Taiwan stands to gain significant military benefits if the US goes ahead with plans for a major expansion of missile defenses in Asia.
The plans were reported this week by the Wall Street Journal and the administration of US President Barack Obama did not deny them yesterday.
As previously reported by the Taipei Times, the Journal story said the planned buildup could cover large parts of Asia, with a new radar system in southern Japan and another in Southeast Asia tied to missile-defense ships and land-based interceptors.
The move is aimed at countering the North Korean missile threat and China’s aggressive policies in the South China Sea.
Rick Fisher, a senior fellow on Asian military affairs at the International Assessment and Strategy Center, told the Taipei Times that any US plan to upgrade US-led missile defenses in Asia deserved the funding and bipartisan political support necessary to make it happen.
“Placing X-Band radar in both Japan and the Philippines offers the option to create a regional radar network that would include Taiwan’s new SRP long-range radar and perhaps future similar radar in India, so that all network members benefit from a common large view of China,” he said.
Fisher said such a network would impose a much needed degree of “military transparency” on China that would not only provide warning of missile strikes, but on the full range of potentially threatening Chinese military activity over and near its territory.
“Such a radar network would greatly increase deterrence in the Taiwan Strait by providing Taiwan with overlapping radar coverage, from Japan and the Philippines, forcing China to attack both countries and the US forces therein in order to successfully strike Taiwan,” he said.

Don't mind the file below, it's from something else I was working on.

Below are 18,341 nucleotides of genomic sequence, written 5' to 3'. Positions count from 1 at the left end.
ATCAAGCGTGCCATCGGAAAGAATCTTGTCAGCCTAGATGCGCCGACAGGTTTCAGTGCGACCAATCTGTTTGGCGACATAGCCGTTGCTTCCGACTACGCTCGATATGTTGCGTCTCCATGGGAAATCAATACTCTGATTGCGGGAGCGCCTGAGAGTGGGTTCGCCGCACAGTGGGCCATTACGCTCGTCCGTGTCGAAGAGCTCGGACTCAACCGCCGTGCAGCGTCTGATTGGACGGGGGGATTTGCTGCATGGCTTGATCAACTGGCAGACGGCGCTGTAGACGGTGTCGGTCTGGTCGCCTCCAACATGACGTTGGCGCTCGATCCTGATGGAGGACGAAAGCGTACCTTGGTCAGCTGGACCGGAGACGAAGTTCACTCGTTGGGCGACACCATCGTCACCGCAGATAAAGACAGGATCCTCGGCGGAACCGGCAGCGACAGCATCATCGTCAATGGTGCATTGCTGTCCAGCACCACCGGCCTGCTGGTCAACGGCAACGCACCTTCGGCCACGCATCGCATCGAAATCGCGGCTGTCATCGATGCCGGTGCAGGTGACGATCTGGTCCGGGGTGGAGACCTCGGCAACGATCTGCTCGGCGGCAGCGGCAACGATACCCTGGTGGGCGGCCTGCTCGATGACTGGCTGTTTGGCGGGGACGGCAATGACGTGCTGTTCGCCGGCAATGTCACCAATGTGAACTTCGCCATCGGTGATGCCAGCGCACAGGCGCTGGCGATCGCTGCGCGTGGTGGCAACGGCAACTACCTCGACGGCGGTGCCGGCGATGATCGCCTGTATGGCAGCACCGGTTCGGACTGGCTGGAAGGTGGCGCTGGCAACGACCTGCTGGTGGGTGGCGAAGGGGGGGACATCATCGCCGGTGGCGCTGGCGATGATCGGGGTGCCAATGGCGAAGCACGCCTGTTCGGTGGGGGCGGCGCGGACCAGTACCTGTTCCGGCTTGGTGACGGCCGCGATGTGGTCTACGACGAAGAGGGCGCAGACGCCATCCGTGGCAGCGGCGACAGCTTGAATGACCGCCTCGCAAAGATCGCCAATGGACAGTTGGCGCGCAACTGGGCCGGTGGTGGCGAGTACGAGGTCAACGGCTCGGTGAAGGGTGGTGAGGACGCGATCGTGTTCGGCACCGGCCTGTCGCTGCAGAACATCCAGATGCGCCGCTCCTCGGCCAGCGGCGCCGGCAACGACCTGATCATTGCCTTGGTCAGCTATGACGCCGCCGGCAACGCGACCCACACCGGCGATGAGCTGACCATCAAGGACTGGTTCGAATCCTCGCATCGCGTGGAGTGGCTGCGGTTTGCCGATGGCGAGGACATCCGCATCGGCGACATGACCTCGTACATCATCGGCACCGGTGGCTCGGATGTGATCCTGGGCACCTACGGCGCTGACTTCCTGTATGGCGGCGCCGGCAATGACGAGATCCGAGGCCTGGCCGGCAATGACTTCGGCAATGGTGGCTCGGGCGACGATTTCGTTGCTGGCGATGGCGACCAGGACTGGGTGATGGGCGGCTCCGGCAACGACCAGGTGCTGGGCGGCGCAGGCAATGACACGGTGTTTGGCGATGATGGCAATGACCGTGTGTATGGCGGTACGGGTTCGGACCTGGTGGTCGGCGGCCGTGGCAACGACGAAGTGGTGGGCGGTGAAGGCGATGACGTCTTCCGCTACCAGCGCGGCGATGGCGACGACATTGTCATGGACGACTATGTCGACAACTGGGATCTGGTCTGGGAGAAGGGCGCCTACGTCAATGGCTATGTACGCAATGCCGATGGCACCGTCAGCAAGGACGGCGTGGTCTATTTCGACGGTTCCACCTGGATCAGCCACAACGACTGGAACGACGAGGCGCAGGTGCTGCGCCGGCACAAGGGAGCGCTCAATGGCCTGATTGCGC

US Department of State spokeswoman Virginia Nuland was asked yesterday about Chinese objections to putting a second X-Band radar installation in southern Japan.
She said there had been regular conversations with Beijing and that expanded missile defenses would reflect concerns about North Korea.
Reporters pressed Nuland, pointing out that a new system in Japan and another to the south would overlap and “could track what’s happening in and around Taiwan.”
The reporters said that the Taiwanese situation might “raise hackles in Beijing.”
She was asked: “Has the US anticipated that? Have there been discussions between this building and the Pentagon about whether or not this is an appropriate way to refocus the US’s defense posture in the region?”
Nuland replied that missile-defense plans were the subject of interagency planning. She said the Phased Adaptive Approach being worked on in Asia mirrored the work being done in Europe and the Middle East.
“These are defensive systems. They don’t engage unless missiles have been fired. They are not directed at China. And we do ... have broad dialogue with the Chinese, both in mil-mil channels and in political channels, about the intention of these systems,” Nuland said.
Asked if the southern X-Band radar system would be placed in the Philippines, she refused to comment.
The Wall Street Journal story said the Pentagon was particularly concerned over growing power imbalances across the Taiwan Strait.
It quoted the director of Monterey Institute of International Studies’ East Asia non-proliferation program Jeffrey Lewis as saying a missile-defense deployment covering Taiwan would “alarm” China.
“If you’re putting one in southern Japan and one in the Philippines, you’re sort of bracketing Taiwan,” Lewis said. “So it does look like you’re making sure that you can put a missile defense cap over the Taiwanese.”
According to Washington-based “Global Security” think tank head John Pike, any new missile defense system that covered Taiwan would be certain to “complicate Chinese attack planning.”
While it was true the Pentagon could not be certain about how well a missile defense system would work if Taiwan were attacked, it was also true that China did not know how well it would work.
“That uncertainty would be sure to make the Chinese think two or three times before they launched an attack and that would make Taiwan a safer place,” Pike said.
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